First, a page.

What do you call fear? It’s a question Wagner’s hero asks as he runs a gauntlet of perils with unshakable casualness in Siegfried. About to fight a savage dragon in the depths of a forsaken wood, Siegfried calls out “Here, then, is where I learn fear?” But it’s not fear that’s the real question in the end – it’s what to call love.

The third part of Houston Grand Opera’s Ring Cycle, which concludes a year from now, Siegfried is a co-production of Palau de des Arts Reina Sofia, Valencia, and Maggio Musicale Fiorentino. In line with the heavy recollections of the first act, the indefatigable Barcelona-based theater company La Fura Dels Baus brings back many familiar production favorites here from Das Rheingold and Die Walküre.

The production is a disconcerting combination of cold metallic future and Neanderthal aesthetics – a startling pairing of humanity’s beginning and its end. Siegfried, dressed in thigh-length leather and pelts, his long blond hair tied back in dreadlocks, forges Nothung, his matchless sword, against a backdrop of grinding machinery and minions in white hazmat suits. A laboratory replaces Mime’s hearth, lowered from cables with beacons of white frothy chemicals and gassy water against a backdrop of shifting screens with video images by Franc Aleu.

Vocally, it’s a demanding work especially for the tenor in the title role, and Jay Hunter Morris showed its wear. Morris caught the simpleton brawn of Siegfried well, but his voice began with a husky edge that opened up beautifully at the end of Act I only to then wane thinly. I wondered if he might be pacing his voice for the final scene with Brünnhilde, where, after four-plus hours Wagner asks a singer to belt out an opulent and tender duet, but nothing changed when the scene finally arrived.

But Siegfried welcomes back many astounding voices from operas past, a happy result of Wagner’s four-part design. Bass-baritone Iain Paterson, as the Wanderer, again performed with heartfelt solemnity and vigor. As the scheming Alberich, Richard Paul Fink crept through the second act with reliable artistry, and tenor Rodell Rosel, as Mime, embodied the slippery part with a special deviousness in his voice, which, I imagine can sound equally sweet given the talent he displayed. The part of Fafner felt far too short for the mountainous bass instrument that belongs to Italian Andrea Silvestrelli.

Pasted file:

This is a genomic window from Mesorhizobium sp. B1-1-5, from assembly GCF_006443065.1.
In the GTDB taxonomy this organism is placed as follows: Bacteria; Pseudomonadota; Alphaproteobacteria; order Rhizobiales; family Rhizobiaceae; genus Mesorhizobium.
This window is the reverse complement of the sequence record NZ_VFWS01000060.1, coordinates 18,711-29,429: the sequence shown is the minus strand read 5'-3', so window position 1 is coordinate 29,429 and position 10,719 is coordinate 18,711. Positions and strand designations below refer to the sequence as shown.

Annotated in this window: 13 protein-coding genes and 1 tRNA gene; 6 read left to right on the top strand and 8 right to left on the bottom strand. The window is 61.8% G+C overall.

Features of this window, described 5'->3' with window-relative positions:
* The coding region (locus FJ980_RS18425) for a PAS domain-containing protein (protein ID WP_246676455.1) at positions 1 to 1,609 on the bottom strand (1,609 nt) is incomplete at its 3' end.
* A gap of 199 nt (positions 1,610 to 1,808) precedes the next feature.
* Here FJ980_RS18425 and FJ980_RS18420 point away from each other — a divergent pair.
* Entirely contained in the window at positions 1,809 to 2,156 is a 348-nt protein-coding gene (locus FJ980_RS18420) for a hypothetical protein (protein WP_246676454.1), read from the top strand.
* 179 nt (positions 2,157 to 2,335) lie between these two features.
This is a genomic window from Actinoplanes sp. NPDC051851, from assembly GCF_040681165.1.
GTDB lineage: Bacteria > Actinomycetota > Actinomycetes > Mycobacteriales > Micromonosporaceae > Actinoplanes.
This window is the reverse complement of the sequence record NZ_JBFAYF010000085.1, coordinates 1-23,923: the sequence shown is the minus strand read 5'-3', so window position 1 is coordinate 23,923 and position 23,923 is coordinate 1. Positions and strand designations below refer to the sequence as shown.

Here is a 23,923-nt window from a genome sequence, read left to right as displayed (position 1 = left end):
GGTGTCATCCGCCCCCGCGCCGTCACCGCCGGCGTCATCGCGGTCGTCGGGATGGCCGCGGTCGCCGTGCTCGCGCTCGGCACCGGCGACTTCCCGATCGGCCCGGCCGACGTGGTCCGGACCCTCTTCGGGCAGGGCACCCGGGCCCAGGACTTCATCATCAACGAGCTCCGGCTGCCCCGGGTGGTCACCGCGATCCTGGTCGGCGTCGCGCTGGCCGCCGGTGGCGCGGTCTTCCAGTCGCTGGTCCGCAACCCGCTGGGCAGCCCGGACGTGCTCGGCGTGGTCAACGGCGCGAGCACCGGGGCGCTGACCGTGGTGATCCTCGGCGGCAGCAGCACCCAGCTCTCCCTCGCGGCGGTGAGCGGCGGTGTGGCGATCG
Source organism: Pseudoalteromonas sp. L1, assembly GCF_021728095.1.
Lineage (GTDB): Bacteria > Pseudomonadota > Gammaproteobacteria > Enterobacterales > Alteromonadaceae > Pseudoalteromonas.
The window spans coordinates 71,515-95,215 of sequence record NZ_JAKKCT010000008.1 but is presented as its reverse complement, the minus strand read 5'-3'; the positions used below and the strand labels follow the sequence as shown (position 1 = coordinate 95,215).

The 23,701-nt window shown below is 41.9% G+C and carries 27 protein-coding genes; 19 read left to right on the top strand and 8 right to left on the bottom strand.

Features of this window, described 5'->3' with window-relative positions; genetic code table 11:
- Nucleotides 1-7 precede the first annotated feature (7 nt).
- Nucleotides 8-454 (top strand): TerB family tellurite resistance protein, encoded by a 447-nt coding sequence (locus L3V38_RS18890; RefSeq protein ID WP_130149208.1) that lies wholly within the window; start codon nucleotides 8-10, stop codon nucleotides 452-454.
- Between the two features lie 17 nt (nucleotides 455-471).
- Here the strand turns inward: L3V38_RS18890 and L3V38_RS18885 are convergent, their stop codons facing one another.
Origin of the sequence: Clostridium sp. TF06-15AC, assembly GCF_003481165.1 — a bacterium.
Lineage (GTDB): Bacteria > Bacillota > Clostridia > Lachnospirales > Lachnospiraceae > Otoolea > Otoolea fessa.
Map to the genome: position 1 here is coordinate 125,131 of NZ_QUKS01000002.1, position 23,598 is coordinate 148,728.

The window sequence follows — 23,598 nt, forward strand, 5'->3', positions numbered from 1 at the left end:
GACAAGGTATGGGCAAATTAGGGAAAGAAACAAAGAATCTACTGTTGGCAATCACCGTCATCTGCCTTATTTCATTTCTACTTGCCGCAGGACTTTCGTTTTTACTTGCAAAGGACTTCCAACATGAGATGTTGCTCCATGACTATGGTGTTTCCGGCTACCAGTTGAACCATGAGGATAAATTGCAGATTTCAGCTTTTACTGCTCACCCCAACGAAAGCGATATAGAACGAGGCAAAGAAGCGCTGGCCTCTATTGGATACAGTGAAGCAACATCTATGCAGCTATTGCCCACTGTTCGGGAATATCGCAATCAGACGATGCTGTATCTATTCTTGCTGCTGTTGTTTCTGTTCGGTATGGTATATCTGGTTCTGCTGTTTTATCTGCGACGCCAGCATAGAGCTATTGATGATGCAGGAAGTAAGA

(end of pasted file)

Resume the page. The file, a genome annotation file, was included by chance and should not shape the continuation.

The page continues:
It was Christine Goerke, as Brünnhilde, whom I waited to hear again with the most anticipation. Rising slowly from the raked silver disc that had circled her in flames in Die Walküre, Goerke manifested the role. Brünnhilde has to transform, face an identity crisis, and give in to love in the space of a scene. Essentially, she does what Siegfried accomplishes in a fraction of the time. Goerke has an undeniable presence on stage – that talent that can’t be taught – and a remarkable instrument, more robust and strapping than you would expect from a soprano. Her voice soars with gravity; unshakable and fiercely passionate, she is the ideal Brünnhilde.

What is the Ring without a good orchestra? With conductor and HGO artistic director Patrick Summers on the podium it’s a question you won’t need to ask. Beginning with the iconic sighing bassoons over a tight drum roll, the music pushed and pulled, boiling feeling and anticipation throughout. The brass rang in golden number, the cellos soothed, and the violins, in those terrifyingly exposed unison lines, navigated through the mist like a cicerone. Perhaps the most extravagant show of talent was the French horn that danced its way through Siegfried’s bird-call with pomp and agility.

As dazzling as the production is, La Fura Dels Baus had hits and misses. The assembly line of golden bodies, supernumeraries rolled across the stage suspended by their heels, and the factory farm projections of human embryos sealed in golden eggs, was as shocking and delightfully unsettling as it first was in Das Rheingold. But the second act was a series of disappointments. The dragon was a single line of cold white diamonds locked together in a machine that waved unthreateningly. I wondered if someone got the tail but forget the rest of the body! On the screens at the end of the act, daisies floated, pink and orange and uncomfortable, as the image panned globules of blue drops to the unmistakable outline of a woman’s naked breast and torso, a dismaying visual of the waiting Brünnhilde.

A kiss and a curtain dramatically end Siegfried. After all that has passed, it makes you wonder what will come next – what is to fear in such a love? The small handful of vocal and visual mishaps aside, this production is something astounding in the opera world – rare in its balance of machines and earth, will and destiny. What do we call love? Twilight beckons.